Zimbabwean President Emmerson Dambudzo Mnangagwa officially opened the third International Conference on African Cultures (ICAC) at the National Gallery of Zimbabwe on 24 November calling for the restitution and repatriation of African artifacts that were expropriated from Africa during the colonial era.
“Within the purviews of the rights-based discourse, Africa and its people continue to unreservedly pronounce that ‘cultural rights are human and people’s rights too.’ In light of this, Africa must reunite with that which belongs to it.” — President Mnangagwa
The Conference, which ran under the theme, “Africa Speaks: Confronting Restitution and Repatriation of Artefacts, Human Remains, Objects and Archives from African Countries” explored issues of restitution, return and repatriation of African cultural property held outside the continent through presentations, exhibitions and panel discussions. UNESCO supported the participation of experts and heritage professionals from Africa and the Diaspora in the Conference.
Within the purviews of the rights-based discourse, Africa and its people continue to unreservedly pronounce that ‘cultural rights are human and people’s rights too’
During the opening ceremony, the President challenged the academia, heritage experts, and institutions to pursue “Chimurenga Chepfungwa/liberation of the mind” informed by African cultural belief systems and identity. Highlighting the importance of the Conference, he indicated that it is through such Pan African forums that African thought and vast body of knowledge are deployed to accelerate sustainable heritage-based development and proffer concrete actions towards the promotion of African renaissance.
In her opening remarks, Ms Angela Martins, Head of the Culture Division at the Africa Union highlighted the importance of the African Union model law on the Protection of Cultural Property and Heritage, which aims at guiding member states in developing and strengthening their legal frameworks. She also noted the work that the African Union is undertaking on the restitution and repatriation of culture property, including the drafting of a position paper on restitution and a framework for action on the return of illicitly trafficked culture property. The Conference contributed to the African Union Agenda 2063, particularly to its Aspiration 5 “an Africa with a strong cultural identity, common heritage, shared values and ethics”.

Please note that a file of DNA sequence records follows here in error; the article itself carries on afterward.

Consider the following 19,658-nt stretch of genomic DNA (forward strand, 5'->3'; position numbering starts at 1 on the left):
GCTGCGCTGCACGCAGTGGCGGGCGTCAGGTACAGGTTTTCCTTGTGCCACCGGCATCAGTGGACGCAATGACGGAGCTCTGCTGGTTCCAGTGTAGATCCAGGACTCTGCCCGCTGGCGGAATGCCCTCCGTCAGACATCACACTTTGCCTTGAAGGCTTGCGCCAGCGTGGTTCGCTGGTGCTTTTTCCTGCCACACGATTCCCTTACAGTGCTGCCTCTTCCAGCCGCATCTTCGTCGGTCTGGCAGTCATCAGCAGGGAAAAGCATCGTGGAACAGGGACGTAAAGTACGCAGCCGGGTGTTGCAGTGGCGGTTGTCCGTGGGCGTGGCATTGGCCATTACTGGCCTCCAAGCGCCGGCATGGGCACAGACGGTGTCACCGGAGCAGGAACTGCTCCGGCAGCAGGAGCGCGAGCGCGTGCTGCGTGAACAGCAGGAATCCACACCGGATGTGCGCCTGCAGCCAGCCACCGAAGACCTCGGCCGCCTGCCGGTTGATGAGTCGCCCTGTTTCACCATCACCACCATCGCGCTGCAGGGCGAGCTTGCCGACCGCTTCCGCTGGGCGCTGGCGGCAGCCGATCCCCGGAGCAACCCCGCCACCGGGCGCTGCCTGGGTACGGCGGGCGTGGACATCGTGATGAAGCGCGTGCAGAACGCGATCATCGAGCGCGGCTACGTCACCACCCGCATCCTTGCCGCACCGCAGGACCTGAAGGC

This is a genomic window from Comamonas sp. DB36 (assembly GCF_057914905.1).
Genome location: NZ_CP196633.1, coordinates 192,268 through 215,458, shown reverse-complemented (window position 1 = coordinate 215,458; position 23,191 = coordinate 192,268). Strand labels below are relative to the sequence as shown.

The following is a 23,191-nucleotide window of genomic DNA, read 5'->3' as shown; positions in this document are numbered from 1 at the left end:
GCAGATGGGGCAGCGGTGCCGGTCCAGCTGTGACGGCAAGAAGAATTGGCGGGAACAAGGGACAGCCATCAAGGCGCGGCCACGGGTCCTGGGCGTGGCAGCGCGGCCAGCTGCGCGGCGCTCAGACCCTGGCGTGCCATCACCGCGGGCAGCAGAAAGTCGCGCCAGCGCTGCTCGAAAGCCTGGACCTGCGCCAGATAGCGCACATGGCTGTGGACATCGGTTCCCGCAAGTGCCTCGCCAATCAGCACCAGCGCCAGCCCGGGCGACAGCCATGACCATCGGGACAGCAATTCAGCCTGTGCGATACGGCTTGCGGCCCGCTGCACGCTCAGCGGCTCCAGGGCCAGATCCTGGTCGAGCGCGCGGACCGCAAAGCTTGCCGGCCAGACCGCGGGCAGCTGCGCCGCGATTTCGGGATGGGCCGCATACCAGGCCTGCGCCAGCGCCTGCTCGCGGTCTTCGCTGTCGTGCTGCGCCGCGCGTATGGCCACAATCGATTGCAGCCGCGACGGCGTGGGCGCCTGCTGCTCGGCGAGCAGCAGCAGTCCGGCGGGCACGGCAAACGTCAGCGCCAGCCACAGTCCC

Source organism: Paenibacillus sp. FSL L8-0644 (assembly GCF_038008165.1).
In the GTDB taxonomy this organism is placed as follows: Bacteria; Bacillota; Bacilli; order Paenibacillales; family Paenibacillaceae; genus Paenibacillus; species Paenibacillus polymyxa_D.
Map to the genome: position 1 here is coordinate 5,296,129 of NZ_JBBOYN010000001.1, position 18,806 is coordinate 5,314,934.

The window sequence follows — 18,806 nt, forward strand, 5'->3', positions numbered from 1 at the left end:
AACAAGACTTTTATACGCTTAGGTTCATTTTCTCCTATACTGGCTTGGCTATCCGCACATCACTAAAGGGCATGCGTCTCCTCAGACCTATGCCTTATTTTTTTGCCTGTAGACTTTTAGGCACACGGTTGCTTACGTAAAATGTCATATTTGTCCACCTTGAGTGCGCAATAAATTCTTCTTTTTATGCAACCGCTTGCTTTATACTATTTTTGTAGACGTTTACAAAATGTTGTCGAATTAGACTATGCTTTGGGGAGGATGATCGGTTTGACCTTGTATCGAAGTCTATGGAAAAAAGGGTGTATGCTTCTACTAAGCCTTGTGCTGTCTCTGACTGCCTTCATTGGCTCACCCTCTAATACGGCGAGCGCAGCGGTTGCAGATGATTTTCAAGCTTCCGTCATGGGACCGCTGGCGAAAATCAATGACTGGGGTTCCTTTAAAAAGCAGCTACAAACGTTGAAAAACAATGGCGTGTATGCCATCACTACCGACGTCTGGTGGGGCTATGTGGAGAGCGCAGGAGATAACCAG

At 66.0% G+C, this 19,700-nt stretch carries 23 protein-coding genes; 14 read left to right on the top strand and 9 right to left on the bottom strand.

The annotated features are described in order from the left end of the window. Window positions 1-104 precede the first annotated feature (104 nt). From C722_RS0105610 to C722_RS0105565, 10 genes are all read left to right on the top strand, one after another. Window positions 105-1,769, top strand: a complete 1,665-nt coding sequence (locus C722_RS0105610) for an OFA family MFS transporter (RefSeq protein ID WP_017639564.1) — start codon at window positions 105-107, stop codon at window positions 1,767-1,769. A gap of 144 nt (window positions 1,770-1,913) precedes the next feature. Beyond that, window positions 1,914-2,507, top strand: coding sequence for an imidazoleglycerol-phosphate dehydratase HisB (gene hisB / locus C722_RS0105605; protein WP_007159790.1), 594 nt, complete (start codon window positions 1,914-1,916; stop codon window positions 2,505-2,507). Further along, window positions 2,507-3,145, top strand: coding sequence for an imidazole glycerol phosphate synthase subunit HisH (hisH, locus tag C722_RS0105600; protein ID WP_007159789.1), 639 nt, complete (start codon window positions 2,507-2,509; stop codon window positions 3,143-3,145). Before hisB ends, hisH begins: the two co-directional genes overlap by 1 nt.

“We believe that the outcomes of the conference will strengthen the capacities of members states to implement various international frameworks, including the UNESCO 1970 Convention on the Means of Prohibiting and Preventing the Illicit Import, Export and Transfer of Ownership of Cultural Property and the UNIDROIT 1995 Convention on Stolen or Illegally Exported Cultural Objects.” — Ms Angela Martins
During the panel discussion on “Dealing with Legal issues: Benchmarking UNESCO 1970 Convention and subsequent legal pieces”, the Head of the Culture Unit at the UNESCO Regional Office for Southern Africa, Mr Francisco Gomez Duran, recalled the role of UNESCO in supporting countries in the fight against the illicit trafficking of African cultural property and the efforts of the Organization to promote its return and restitution. He also highlighted that supporting African Member States in the fight against the illicit trafficking of cultural property within the framework of the UNESCO 1970 Convention and facilitating the return and restitution of cultural property in the framework of the Intergovernmental Committee for Return and Restitution have been identified by UNESCO as one of the pillars of Flagship Programme 3 of the Organization’s Operational Strategy for Priority Africa 2022-2029.
UNESCO’s work on the protection of cultural heritage and the return of stolen or illegally exported cultural property contributes to the achievement of SDG 16, and in particular target 4, which addresses the recovery and return of stolen assets and combat all forms of organized crime.